A Funny Thing Happened On The Way To The Recession

by: Pring Turner

Every day it seems the media is filled with forecasts of dire economic times ahead based on troubles in Europe, Asia, and the Fiscal Cliff. The list goes on. Indeed the latest unemployment and GDP numbers, reflect a declining growth rate that is on the verge of going negative. Consequently, a number of commentators have used a projection of these trends to forecast an imminent recession. This is typical of crowd behavior, which has a strong tendency to extrapolate the recent past. There will be another recession. There always is and always will be, unless some smart person learns how to repeal the repetitive aspects of human nature. My point here is that there are some hopeful signs that the next one will be postponed a bit longer. This case is based on the fact that many headline indicators, such as nonfarm payrolls, which performed slightly better in July, and GDP, are coincident indicators of the economy. A more accurate forecasting approach focuses on the forward looking ones to see what may be coming down the pike.

Chart 1: ECRI Weekly leading Economic Indicator and Long-term Momentum

In this respect Chart 1 shows the Economic Cycle Research Institute (ECRI) Weekly Leading Economic Indicator. The red highlights indicate recessions. If you look closely at the relationship between the momentum and the indicator you will see that every time momentum has fallen below zero this has, sooner or later, been associated with a recession. On the other hand, the green vertical lines indicate when momentum has crossed above its MA from a below zero position the red highlights end and a new recovery takes hold. Obviously this velocity measure has not yet crossed above its MA, but it's pretty close. Chart 2 shows that it has a sporting chance, where momentum, based on the publicly published weekly numbers is rising and not overextended.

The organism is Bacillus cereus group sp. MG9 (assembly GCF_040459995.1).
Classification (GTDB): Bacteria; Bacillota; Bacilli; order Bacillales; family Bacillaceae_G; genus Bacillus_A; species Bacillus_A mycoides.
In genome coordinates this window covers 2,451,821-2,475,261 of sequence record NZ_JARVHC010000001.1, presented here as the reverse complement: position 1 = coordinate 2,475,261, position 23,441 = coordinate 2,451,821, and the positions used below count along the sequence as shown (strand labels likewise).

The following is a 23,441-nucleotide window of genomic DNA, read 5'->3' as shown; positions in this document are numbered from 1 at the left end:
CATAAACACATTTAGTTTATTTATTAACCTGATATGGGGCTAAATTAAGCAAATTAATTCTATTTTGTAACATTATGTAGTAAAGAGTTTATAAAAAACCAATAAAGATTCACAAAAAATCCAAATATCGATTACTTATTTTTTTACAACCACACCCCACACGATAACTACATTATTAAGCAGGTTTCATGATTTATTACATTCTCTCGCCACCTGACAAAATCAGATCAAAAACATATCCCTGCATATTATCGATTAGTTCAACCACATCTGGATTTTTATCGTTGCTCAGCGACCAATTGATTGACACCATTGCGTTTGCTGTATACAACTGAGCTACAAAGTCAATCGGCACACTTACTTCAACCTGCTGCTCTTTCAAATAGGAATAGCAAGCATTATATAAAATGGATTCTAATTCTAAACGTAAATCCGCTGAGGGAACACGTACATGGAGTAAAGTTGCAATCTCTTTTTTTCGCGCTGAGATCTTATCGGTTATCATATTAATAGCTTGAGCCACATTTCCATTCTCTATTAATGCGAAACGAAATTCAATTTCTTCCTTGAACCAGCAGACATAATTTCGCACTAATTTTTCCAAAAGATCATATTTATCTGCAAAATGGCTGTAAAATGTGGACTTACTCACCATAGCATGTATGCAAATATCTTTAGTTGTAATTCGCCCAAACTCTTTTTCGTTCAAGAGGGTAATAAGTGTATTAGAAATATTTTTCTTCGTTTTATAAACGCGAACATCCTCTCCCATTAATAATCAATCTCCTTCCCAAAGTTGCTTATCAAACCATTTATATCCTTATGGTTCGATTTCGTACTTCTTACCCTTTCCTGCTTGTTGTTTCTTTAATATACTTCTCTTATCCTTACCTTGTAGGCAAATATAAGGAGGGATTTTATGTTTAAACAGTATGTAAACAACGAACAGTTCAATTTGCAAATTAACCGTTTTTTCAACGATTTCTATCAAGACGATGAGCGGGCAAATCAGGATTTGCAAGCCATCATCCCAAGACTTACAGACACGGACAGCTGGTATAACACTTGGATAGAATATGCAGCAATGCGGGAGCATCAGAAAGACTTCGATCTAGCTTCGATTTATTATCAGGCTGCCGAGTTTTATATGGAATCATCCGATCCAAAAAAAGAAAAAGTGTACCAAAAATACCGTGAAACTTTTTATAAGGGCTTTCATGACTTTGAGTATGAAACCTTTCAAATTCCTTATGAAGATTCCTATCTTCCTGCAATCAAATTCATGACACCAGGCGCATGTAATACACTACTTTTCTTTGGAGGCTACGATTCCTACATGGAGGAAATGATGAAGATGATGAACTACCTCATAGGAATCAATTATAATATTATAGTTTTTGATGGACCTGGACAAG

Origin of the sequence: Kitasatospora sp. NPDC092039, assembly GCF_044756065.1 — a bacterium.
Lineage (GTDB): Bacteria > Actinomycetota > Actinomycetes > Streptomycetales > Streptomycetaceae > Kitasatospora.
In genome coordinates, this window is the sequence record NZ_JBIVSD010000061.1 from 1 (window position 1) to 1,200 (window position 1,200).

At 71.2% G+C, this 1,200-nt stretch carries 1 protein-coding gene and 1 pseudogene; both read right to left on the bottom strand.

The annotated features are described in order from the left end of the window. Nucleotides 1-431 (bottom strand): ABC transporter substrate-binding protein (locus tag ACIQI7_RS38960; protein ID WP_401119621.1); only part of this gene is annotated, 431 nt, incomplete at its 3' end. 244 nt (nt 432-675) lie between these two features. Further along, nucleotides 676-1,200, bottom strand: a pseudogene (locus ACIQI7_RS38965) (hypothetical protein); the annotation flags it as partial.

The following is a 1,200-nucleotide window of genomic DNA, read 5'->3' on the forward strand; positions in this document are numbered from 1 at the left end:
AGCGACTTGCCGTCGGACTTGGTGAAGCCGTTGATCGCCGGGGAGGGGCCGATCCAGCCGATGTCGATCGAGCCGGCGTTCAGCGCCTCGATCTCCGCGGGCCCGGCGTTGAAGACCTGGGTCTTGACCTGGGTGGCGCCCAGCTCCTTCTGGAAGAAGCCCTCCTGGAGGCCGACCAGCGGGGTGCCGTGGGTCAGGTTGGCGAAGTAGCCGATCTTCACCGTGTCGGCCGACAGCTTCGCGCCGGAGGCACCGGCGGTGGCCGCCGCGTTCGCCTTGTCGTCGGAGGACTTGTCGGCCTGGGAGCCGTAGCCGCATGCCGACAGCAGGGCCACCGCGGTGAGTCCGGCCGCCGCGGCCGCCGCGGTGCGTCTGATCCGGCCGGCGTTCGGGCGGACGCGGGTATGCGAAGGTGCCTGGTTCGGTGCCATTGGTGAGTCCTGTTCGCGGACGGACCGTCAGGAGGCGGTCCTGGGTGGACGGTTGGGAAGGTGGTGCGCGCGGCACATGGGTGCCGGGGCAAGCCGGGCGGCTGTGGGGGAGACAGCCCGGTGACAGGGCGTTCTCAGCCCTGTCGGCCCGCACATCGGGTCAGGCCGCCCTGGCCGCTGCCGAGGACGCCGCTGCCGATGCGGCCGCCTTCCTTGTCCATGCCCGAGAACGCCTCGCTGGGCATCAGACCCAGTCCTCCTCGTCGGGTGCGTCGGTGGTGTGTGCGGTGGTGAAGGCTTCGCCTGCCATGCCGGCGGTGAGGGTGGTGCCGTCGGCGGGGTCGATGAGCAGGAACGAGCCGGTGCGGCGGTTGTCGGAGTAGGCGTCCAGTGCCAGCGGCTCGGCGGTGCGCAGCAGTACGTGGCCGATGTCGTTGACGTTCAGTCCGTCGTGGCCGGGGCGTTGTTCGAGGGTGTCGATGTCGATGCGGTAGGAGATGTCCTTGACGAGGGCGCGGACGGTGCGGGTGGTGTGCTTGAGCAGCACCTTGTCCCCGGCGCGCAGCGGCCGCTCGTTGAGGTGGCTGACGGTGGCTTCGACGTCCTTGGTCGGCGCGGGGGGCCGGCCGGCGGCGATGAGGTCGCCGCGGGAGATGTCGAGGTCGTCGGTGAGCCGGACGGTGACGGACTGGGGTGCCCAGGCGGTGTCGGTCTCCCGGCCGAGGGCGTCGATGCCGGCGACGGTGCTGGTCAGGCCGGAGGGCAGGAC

Chart 2: ECRI Weekly Leading Economic Indicator and Short-term Momentum

Of course this series could reverse at any time, but as long as it's moving ahead hope is being held out that the long-term momentum in Chart 1 will go positive. In this respect I think a break above the trend line and 65-week EMA at 125 would be very positive and confirm a post 2009 second wind for the recovery. On the other hand, if you want to take a pessimistic stand a drop below the 120 level would probably negate such a possibility, resulting in a re-acceleration to the downside. (Data published every Friday with a one-week lag on the ECRI web site)

If the indicator does go positive by crossing above its 9-month MA in Chart 1, what would that mean? After all, sub-zero momentum readings, such as we saw last year, have consistently called recessions and there has not been one. In this respect it's important to note that the onset of a recession is usually identified well after the fact, so we would probably not learn about it until a couple of quarters after it had begun. Indeed, in a recent Bloomberg interview the Director of the ECRI recently said we might be in one now. Alternatively, the momentum weakness could be reflecting a contraction that was not severe enough to qualify as a full-blown recession similar to the 1966 "growth recession" experience.

Moving forward there are three points to bear in mind.

1) The ECRI Weekly LEI now looks as if might be about to signal renewed growth, regardless of what may have happened in the recent past.

2) Housing starts, a really forward looking sector are still rising and showing no signs of peaking. This is important because housing start momentum peaks ahead of recessions (Chart 3). The leads vary but are usually of many months duration. One exception was 1981, which qualifies as a genuine "double dip." In addition, momentum of the ratio between new home sales and starts in the bottom panel actually leads starts. It too is still moving higher. Finally, the Wells Fargo Housing Index, a sentiment reading of real estate agents, has, in its short life, always peaked ahead of recessions. It also is still rising. The actual level of starts is still low by historical standards, so its effect on the overall economy may be limited. However, it's the chronological sequence that we are concerned with, and that argues for an extended recovery.